property does not hamper any of its Linux features either.

    The only thing to keep in mind, if you want to save yourself the
    trouble, is to get good hardware: never get HP, and prefer NVIDIA or
    built-in Intel over ATI. With that, **zero** config is necessary for

    I've had a Lenovo laptop for two years on which I've spent 20 minutes
    to install Ubuntu, 0 minutes to configure, and maybe 4 hours to
    upgrade the distro once (the upgrade was in the background, I didn't
    actually spend any time).

  2. Keep in mind, I don't want a Better Windows. What makes Linux a win for me is when it's a completely different mindset of Windows.

    I definitely had some bad luck. My one 'clickpad' issue caused huge amounts of confusion.

    And the reality is, most of what I wrote above could apply if I jumped from Linux to Windows, or Windows to Mac or Mac to Windows.

    I just know that it was humbling how screwed up things were once I got past the initial, "Wow, it installed and booted into a slick desktop!" But almost two weeks in, and I've got a system I'm really learning to love.

  3. Sounds fun. On Windows boxes I like to use VmWare to host Linux. That way the machine sleeps perfectly and you know, still, Linux.

  4. Anonymous11:43 AM

    As the original anonymous poster, I'm humbled that my comment caused you to give Linux another go. Sorry you had such trouble with fedora, I haven't used an RPM based distro since redhat 5 but I'm surprised it didn't work better.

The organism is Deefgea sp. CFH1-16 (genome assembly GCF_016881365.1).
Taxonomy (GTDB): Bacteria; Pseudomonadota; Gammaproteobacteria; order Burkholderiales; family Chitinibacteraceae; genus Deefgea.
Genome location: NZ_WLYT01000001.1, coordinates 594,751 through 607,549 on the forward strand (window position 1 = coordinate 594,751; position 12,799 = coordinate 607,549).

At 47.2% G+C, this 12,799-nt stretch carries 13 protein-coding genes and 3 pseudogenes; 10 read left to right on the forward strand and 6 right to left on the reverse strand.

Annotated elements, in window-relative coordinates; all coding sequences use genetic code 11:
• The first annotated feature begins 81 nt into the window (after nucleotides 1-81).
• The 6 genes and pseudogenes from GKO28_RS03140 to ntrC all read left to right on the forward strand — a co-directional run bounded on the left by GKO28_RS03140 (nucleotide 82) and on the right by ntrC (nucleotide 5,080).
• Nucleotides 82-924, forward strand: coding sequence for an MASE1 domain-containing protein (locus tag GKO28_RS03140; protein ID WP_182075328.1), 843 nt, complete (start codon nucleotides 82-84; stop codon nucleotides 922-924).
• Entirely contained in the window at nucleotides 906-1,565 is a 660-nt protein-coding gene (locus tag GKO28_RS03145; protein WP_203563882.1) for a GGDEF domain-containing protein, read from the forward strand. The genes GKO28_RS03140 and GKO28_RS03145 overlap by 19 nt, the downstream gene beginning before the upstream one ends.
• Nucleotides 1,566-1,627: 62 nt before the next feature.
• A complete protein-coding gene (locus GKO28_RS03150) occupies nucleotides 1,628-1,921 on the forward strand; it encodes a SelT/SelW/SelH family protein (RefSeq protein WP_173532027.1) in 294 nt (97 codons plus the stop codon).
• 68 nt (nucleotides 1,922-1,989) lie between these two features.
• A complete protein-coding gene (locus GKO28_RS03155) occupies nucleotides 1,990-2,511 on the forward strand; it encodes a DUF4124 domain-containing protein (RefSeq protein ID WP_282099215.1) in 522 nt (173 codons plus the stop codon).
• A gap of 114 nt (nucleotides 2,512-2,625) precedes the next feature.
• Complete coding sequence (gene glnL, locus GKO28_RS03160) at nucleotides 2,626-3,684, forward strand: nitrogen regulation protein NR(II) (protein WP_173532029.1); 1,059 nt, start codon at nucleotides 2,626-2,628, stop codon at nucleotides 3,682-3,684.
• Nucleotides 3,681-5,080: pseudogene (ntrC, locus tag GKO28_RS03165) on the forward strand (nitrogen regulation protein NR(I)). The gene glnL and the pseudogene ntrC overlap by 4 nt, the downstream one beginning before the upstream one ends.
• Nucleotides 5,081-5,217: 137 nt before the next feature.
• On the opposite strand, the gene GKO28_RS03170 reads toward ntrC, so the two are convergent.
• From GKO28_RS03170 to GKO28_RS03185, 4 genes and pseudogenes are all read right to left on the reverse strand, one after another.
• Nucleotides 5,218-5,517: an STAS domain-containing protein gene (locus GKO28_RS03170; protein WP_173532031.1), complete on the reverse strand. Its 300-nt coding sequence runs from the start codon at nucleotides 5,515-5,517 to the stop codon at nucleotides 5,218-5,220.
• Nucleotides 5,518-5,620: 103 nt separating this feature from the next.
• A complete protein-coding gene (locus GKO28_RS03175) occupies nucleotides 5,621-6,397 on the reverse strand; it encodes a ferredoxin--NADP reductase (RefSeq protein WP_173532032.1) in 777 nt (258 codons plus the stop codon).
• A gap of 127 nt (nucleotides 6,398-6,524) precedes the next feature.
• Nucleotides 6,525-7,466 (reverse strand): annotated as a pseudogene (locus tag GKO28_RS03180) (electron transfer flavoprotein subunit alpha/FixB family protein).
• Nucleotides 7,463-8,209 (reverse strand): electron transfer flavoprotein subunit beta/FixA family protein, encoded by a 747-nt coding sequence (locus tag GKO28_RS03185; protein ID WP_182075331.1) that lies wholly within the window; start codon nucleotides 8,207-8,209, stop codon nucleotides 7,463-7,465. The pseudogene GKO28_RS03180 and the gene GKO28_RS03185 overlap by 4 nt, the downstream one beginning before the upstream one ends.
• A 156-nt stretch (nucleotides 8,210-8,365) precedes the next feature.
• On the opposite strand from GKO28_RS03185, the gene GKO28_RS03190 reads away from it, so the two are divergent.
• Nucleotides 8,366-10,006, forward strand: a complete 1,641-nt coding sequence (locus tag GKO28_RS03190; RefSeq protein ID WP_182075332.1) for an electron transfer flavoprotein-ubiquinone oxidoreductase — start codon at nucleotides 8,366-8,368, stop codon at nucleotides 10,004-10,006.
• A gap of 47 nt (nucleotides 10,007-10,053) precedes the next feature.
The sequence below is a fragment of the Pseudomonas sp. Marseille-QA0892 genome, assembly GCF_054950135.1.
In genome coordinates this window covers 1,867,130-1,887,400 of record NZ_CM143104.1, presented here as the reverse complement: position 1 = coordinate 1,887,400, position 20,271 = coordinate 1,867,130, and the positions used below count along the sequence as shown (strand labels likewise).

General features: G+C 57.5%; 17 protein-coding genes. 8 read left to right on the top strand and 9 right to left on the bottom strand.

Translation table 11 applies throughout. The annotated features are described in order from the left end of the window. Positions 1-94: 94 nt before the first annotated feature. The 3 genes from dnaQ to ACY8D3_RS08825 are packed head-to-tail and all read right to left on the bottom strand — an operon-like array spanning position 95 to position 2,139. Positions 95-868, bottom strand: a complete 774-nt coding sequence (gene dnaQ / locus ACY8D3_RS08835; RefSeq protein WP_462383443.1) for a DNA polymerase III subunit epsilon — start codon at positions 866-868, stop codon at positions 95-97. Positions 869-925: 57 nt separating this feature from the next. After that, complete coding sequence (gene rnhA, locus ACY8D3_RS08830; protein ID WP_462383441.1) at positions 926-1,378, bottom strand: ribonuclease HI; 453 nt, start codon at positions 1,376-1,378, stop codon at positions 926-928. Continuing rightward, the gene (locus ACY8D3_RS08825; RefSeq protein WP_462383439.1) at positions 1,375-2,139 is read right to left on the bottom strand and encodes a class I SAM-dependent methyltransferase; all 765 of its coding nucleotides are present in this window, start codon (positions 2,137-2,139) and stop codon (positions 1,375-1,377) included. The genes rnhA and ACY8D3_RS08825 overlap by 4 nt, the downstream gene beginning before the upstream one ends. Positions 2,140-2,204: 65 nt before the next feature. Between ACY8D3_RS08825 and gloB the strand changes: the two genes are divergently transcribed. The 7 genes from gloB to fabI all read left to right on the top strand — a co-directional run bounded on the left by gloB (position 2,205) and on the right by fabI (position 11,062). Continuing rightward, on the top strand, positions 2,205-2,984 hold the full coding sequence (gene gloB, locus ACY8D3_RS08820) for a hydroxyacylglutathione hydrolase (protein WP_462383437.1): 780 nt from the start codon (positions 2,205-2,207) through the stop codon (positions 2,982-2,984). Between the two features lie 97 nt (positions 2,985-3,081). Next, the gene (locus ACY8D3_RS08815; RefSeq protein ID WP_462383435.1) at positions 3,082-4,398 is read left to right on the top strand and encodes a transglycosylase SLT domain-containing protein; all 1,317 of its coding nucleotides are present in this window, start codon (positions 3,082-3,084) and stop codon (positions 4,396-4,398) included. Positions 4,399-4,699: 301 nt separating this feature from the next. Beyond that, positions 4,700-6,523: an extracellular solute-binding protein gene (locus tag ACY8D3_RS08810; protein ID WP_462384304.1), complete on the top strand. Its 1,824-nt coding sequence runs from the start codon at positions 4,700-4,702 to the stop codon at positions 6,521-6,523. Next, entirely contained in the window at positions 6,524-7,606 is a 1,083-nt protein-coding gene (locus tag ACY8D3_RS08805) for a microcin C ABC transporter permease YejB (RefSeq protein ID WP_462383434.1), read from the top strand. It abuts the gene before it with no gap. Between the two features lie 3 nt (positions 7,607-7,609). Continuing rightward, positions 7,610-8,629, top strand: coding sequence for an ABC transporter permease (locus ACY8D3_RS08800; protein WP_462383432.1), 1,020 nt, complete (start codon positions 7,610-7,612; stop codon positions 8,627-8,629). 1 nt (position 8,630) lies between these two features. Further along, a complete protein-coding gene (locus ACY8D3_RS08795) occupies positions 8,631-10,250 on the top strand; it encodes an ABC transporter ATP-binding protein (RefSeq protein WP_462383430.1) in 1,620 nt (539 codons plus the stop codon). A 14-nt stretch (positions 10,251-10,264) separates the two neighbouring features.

I usually stick with ubuntu because it seems to be the closest to the 'it just works' philosophy of OSX, and I don't spend a lot of time tweaking things. It sounds like you enjoy the tweaking part (ratpoison!) so the choice of distro is probably less important beyond the initial install.

    Anyway, I was tickled to see your post. Thanks!

  5. > Sounds fun. On Windows boxes I like to use VmWare to host Linux. That way the machine sleeps perfectly and you know, still, Linux.

    This is much like my philosophy of running a Linux server (something I've done for years). But it's not nearly the same as forcing yourself to do everything the Linux way. Makes for fun times :-).

    > As the original anonymous poster, I'm humbled that my comment caused you to give Linux another go.

    And thanks for inspiring me to do so! I truly am having fun with this, and I feel like I've turned the corner in many respects.

    > Sorry you had such trouble with fedora, I haven't used an RPM based distro since redhat 5 but I'm surprised it didn't work better.